The birth of airmail made it clear Chicago would need an airport. City officials looked west to a piece of property owned by the Board of Education. A couple of intersecting cinder runways went down and an airport was born.
As Chicago Municipal Airport grew, no one seemed to mind, at least until the late forties, that Hale school sat right alongside a runway. The school was so close that the kids could throw snowballs at the landing aircraft.
"The teachers would be at the black boards performing their lessons and the blackboards would shake and the ink wells would shake like an earthquake, and everyone would freeze, and then continue the lesson," said Chris Lynch, Midway historian.
Lynch, author of a book about Midway's history, is from a pioneering Chicago aviation family. His passion for the "busiest square mile in aviation" is shared by others.
"This is the old airport, and then they expanded the whole thing to make it bigger," said Lynch.
He and other Midway historians form a fraternity of veteran pilots, airport neighbors and others who gather every so often to share pictures and stories. It does not matter if they have seen them or heard them before. They are always fresh and fun.
Pat Bukiri is a member of the group who grew up so close to the end of Runway '31 Left' that he could see the pilots' faces from the top of his house.
"And when the planes came over…the planes would wag their wings and land," said Bukiri, a Midway neighbor. "Now today you couldn't imagine a 707 or a 747 at O'Hare wagging its wings at some kids, but they did it all the time."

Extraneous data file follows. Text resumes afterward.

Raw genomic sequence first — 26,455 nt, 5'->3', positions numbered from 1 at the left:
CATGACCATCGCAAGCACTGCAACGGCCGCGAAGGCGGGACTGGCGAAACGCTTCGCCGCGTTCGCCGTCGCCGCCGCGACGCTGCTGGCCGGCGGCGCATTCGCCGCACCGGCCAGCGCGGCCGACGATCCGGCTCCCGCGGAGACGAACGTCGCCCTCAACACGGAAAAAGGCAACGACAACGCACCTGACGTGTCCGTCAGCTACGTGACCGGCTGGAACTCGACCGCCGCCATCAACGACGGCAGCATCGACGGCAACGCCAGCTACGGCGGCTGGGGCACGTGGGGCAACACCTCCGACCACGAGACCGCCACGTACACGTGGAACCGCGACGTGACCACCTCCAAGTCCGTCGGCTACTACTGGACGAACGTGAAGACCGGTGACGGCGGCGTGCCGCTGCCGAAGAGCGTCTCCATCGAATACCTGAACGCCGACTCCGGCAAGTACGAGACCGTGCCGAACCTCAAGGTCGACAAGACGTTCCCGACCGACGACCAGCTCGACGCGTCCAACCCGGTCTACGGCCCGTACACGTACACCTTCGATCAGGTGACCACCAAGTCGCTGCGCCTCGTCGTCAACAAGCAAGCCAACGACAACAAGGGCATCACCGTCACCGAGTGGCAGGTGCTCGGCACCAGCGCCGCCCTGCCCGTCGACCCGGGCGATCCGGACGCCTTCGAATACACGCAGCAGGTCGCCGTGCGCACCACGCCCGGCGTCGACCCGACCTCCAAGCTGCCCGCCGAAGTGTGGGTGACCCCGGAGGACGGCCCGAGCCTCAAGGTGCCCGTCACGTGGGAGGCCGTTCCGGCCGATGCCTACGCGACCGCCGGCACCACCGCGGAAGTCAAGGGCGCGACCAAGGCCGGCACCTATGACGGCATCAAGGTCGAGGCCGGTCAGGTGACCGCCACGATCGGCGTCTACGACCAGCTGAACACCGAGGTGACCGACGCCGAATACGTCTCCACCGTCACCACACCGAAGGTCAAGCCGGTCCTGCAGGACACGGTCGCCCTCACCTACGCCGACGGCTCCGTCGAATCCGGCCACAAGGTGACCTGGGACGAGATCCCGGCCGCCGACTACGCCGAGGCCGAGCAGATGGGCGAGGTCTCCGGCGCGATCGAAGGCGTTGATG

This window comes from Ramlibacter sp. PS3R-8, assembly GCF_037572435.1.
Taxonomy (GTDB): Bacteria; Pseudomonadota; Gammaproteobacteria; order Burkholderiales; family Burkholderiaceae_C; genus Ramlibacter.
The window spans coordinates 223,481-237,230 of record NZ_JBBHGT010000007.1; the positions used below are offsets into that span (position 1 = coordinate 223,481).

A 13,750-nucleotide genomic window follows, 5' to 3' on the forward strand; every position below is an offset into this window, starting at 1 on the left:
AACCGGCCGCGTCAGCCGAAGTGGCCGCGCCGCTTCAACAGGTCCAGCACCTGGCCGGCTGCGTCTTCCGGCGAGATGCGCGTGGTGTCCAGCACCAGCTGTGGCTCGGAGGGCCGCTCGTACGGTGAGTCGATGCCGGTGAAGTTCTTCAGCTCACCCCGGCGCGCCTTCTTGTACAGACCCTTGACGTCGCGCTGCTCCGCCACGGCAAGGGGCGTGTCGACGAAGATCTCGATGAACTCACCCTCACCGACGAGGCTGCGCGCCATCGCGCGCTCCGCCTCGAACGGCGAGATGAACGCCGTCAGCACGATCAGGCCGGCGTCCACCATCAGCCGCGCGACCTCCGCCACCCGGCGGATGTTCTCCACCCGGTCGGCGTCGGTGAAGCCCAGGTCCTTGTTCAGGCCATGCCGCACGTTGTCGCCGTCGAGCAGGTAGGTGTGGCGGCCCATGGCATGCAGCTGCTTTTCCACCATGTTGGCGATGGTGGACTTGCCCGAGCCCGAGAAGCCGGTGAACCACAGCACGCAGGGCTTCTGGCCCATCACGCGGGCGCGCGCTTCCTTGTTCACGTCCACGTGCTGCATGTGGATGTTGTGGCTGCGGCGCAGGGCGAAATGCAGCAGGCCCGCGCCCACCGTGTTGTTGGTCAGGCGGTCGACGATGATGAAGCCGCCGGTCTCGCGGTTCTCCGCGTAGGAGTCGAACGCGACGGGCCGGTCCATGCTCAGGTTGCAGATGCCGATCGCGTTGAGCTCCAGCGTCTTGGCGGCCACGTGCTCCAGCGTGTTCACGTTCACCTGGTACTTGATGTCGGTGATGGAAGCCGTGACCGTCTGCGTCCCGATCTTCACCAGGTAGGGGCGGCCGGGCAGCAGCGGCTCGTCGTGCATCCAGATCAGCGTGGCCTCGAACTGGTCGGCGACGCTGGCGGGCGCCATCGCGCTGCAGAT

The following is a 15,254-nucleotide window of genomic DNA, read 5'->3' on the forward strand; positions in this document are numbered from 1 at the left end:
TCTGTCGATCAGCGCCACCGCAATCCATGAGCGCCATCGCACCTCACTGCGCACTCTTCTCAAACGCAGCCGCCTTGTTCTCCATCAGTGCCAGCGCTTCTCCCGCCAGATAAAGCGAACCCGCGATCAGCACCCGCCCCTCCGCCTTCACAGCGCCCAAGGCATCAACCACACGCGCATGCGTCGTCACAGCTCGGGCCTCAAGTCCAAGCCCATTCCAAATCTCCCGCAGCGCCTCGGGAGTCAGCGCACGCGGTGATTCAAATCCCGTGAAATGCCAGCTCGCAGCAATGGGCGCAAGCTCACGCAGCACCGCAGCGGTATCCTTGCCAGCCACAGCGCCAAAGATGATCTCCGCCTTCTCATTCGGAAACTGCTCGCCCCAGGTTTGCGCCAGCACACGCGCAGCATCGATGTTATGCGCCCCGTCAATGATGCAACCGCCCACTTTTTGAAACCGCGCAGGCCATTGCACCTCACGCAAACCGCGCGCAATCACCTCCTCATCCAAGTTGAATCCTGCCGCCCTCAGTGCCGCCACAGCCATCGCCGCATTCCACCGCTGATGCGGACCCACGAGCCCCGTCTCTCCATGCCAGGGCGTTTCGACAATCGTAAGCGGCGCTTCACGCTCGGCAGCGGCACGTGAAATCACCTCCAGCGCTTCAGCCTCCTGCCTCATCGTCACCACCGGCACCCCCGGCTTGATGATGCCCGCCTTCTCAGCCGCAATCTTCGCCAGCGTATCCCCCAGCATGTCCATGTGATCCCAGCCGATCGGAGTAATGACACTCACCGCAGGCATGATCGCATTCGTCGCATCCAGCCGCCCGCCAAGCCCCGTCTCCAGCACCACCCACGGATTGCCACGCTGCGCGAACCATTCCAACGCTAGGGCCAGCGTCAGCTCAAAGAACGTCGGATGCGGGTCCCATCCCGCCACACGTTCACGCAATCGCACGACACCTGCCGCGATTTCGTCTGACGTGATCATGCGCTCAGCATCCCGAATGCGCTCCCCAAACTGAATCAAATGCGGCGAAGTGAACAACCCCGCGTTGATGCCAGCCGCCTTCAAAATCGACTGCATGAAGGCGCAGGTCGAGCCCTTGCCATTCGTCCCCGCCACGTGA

Landing at Midway, even in the pre-jet era, was a challenge since space was limited at the end of the runways.
"I remember a couple times thinking I'm going be in that living room but we always made it," said forty-year flight engineer Bob Zilinsky.
Zilinsky spent forty years with American Airlines, the majority of the time as a flight engineer flying in and out of what had become the busiest airport in the world in the late fifties.
Part of Midway's charm was due to its size. It was its own Chicago neighborhood where the pilots and mechanics knew the barbers and bartenders.
In 1932, Franklin Delano Roosevelt flew to Chicago to accept the Democratic nomination for President. A wedding of politics and aviation, the event helped rebuild the public's shaken faith in air travel. The crowds gathered at Midway for the welcome. It was a different time, but one that allowed anybody to see the stars up close and personal.
"I've met people that had breakfast with Harry Truman in the Cloud room and then went with Jimmy Stewart to have a cup of coffee," said Lynch. "That was the scale of the place."
Today when the necessity of aviation security can leave travelers insulated and aggravated, travelers can look back fondly at a time when the challenge was not determining what one was carrying but how much one weighed.
A day's entertainment for some people included making sandwiches and heading to Midway tonight to watch the planes land and take off.
"The smells and sounds. It was like the entire city of Chicago turned on their electric fans and that's what it sounded like when all the engines were running up," said David Kent, another Midway historian.
In 1949, the Midway Airport observation deck generated over $26,000 in concession business, a testament to the attraction of the flying machines and perhaps to the fact that not everyone brought their own sandwiches.
Hale School was torn down in 1955 but for a time before a new school was built, then Mayor Kennelly ordered the two busiest runways at the world's busiest airport be shut down during the hours when the kids were in school.